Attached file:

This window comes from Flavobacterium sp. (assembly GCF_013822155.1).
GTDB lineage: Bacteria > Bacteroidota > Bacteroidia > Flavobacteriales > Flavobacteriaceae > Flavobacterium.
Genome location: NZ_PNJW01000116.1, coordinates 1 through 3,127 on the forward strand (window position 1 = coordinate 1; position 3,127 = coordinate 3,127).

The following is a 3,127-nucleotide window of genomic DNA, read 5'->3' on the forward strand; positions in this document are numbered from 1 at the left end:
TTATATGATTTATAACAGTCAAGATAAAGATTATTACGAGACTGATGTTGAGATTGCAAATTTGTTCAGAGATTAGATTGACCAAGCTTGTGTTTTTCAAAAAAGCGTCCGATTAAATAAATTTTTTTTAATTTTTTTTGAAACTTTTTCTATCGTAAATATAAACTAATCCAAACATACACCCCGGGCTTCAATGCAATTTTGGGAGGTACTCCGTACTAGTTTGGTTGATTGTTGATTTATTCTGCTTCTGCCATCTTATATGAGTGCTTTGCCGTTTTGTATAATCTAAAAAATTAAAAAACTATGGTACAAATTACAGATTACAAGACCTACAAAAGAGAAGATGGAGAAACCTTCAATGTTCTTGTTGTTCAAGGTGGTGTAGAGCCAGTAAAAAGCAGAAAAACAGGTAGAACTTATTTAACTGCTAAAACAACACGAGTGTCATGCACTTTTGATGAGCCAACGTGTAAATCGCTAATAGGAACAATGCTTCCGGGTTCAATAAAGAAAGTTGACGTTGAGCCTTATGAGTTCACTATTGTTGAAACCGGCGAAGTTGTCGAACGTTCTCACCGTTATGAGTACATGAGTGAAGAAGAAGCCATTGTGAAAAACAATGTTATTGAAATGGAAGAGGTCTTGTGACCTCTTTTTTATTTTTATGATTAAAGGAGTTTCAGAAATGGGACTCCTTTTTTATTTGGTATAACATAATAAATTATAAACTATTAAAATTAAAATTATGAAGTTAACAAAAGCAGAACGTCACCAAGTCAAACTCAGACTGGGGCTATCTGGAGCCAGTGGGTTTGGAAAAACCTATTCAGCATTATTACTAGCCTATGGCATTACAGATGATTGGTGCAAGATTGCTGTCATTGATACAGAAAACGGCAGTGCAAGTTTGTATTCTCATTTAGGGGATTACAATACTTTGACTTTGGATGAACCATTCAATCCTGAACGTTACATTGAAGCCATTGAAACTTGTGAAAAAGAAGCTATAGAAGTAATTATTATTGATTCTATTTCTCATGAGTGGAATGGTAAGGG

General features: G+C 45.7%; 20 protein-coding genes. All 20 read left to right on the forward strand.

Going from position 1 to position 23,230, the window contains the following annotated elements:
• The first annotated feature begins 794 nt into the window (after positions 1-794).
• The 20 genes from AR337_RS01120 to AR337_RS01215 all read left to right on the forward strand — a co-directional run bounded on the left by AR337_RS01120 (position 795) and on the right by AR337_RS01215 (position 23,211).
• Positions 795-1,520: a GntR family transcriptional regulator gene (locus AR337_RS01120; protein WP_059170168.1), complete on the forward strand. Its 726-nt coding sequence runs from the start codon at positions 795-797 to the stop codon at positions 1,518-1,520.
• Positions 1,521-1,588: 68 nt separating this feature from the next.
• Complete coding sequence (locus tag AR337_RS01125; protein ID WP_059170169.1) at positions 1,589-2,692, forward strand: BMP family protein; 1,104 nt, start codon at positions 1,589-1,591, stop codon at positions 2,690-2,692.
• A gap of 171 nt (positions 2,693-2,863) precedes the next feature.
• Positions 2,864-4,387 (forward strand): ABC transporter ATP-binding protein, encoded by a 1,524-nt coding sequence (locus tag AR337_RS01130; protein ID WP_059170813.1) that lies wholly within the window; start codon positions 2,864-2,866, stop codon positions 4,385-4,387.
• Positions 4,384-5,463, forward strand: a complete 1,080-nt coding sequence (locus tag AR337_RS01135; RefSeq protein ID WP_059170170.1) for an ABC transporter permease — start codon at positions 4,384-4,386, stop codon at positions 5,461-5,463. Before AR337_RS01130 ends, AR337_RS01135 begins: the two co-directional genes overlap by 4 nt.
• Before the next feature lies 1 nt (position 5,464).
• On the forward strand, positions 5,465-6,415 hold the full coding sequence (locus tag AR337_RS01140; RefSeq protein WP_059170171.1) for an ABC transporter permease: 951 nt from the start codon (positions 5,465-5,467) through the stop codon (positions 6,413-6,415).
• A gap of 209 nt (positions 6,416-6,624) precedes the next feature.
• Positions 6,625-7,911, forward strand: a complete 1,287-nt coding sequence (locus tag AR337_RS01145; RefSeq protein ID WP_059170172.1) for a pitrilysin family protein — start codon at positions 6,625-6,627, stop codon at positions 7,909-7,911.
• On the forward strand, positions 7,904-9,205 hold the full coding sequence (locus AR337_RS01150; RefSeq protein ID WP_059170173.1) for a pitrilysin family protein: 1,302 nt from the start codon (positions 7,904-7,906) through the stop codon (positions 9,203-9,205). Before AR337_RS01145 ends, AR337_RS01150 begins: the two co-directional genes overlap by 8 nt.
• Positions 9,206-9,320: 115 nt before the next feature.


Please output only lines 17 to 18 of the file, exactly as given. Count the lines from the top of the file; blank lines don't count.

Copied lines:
• On the forward strand, positions 5,465-6,415 hold the full coding sequence (locus tag AR337_RS01140; RefSeq protein WP_059170171.1) for an ABC transporter permease: 951 nt from the start codon (positions 5,465-5,467) through the stop codon (positions 6,413-6,415).
• A gap of 209 nt (positions 6,416-6,624) precedes the next feature.